Hanko stamp with anti-fraud mechanism

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In Japan, contracts are signed using a hanko, an engraved stamp. (I bought one for the name "Mark" just for fun when I was in Japan. We also bought one for my daughter's karate teacher and he loves it, and now uses it on the certificates his gives his sudents. You can order a hanko online.)

Japan Sugoi writes that Mitsubishi Pencil has announced a hanko with built-in fraud protection:

Non Japanese people usually sign legal contracts or other important documents in ink, but Japanese traditionally prefer an engraved stamp called a hanko. One concern though, is that the stamped signature, usually the owner's name, can be easily forged. Mitsubishi Pencil's Security Enhanced Personalized Hanko stamp ダイヤルバンク印 alleviates the risk of fraud by adding a two-digit dial that creates a series of marks around the printed name, making it difficult for an unauthorized person to copy someone's stamp. It also wards against theft by requiring a code to be entered before use.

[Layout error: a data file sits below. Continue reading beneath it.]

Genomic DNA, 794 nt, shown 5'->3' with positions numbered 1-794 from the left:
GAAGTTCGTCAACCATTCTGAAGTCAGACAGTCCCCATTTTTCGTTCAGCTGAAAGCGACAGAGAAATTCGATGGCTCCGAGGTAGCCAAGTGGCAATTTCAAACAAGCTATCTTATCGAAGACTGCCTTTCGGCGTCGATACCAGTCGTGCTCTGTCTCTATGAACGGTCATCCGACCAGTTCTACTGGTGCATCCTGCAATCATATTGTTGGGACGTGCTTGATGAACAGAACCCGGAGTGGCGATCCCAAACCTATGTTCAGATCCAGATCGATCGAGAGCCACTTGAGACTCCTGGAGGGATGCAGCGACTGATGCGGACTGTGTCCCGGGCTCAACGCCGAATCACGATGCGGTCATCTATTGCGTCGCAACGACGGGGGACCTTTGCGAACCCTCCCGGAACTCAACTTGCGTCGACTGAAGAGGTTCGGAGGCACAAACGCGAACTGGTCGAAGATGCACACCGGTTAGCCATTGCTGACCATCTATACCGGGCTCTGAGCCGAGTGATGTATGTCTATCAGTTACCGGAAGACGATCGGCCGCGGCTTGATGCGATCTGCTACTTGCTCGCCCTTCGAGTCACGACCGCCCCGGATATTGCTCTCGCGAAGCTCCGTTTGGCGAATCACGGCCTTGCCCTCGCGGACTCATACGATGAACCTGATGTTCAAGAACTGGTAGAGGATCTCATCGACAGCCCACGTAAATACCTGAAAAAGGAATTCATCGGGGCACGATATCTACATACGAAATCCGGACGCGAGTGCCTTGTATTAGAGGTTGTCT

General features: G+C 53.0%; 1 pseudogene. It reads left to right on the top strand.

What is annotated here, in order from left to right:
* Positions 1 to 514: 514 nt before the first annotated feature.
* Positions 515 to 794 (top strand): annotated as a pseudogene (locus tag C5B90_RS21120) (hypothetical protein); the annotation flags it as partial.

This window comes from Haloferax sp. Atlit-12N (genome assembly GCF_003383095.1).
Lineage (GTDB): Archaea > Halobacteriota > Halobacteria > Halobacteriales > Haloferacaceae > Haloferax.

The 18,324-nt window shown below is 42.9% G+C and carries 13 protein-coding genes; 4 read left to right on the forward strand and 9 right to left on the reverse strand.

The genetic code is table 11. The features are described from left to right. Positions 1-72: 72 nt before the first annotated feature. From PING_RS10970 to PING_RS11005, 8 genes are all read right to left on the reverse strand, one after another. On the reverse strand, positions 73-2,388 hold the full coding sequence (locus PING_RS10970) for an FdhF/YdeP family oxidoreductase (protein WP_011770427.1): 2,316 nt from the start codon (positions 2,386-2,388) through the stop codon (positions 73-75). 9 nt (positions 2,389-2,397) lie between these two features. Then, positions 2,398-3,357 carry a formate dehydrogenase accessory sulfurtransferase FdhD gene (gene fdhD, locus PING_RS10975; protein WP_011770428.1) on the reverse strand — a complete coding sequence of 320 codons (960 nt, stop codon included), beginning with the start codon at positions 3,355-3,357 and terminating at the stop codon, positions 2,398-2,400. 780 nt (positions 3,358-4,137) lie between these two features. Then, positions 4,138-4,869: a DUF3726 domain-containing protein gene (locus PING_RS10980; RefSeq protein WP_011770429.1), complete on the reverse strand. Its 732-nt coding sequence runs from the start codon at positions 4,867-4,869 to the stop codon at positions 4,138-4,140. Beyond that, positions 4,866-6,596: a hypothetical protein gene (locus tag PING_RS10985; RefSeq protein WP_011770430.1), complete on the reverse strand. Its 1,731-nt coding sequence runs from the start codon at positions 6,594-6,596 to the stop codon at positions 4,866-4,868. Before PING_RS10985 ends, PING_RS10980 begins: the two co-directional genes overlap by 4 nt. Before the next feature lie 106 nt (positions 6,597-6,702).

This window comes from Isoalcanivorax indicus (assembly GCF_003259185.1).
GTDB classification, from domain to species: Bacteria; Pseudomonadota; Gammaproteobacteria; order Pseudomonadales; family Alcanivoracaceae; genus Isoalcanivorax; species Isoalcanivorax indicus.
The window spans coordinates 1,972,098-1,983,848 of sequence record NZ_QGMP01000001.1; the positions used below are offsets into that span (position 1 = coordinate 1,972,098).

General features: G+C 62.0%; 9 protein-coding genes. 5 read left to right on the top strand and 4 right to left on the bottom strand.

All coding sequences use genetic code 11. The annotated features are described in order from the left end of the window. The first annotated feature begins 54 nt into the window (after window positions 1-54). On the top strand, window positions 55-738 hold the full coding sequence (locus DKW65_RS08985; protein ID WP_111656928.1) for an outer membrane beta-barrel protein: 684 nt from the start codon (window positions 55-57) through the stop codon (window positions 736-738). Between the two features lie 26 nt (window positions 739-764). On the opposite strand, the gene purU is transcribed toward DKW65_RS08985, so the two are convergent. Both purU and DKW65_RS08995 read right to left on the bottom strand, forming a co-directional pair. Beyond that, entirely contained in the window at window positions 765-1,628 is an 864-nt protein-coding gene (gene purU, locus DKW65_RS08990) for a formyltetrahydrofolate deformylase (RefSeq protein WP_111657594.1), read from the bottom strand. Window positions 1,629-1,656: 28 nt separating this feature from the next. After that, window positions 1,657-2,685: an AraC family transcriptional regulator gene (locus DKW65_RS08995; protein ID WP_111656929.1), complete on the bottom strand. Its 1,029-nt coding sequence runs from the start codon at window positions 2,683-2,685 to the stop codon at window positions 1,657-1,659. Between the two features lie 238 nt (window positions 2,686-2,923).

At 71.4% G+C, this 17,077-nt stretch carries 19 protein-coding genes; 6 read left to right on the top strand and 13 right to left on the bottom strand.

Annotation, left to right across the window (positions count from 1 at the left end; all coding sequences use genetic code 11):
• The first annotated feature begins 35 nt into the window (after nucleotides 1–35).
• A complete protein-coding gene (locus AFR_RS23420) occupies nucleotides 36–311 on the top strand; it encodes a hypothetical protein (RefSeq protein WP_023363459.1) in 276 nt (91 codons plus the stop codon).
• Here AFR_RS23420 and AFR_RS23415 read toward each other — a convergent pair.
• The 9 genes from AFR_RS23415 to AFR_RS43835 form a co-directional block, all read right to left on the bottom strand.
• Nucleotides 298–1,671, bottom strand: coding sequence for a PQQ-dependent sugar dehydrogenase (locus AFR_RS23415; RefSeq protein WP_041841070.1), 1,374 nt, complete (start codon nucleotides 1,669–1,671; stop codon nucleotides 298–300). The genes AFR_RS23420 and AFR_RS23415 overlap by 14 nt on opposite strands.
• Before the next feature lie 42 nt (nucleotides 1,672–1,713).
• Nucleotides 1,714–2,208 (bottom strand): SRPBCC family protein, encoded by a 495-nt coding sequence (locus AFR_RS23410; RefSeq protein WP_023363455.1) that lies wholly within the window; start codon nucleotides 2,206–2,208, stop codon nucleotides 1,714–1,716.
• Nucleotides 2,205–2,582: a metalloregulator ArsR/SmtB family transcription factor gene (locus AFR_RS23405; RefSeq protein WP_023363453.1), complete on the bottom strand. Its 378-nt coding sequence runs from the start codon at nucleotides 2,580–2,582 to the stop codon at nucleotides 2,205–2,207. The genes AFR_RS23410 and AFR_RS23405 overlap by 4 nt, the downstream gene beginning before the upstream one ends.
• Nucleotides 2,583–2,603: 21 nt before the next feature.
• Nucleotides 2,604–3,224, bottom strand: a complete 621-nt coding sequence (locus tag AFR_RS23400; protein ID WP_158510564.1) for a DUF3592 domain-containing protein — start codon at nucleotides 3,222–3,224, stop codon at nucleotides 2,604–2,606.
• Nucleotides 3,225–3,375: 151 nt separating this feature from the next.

I'm not sure how people can tell whether or not a correct combination was used, though. perhaps a Japanese reader can explain.

Mitsubishi Security Enhanced Personalized Hanko Stamp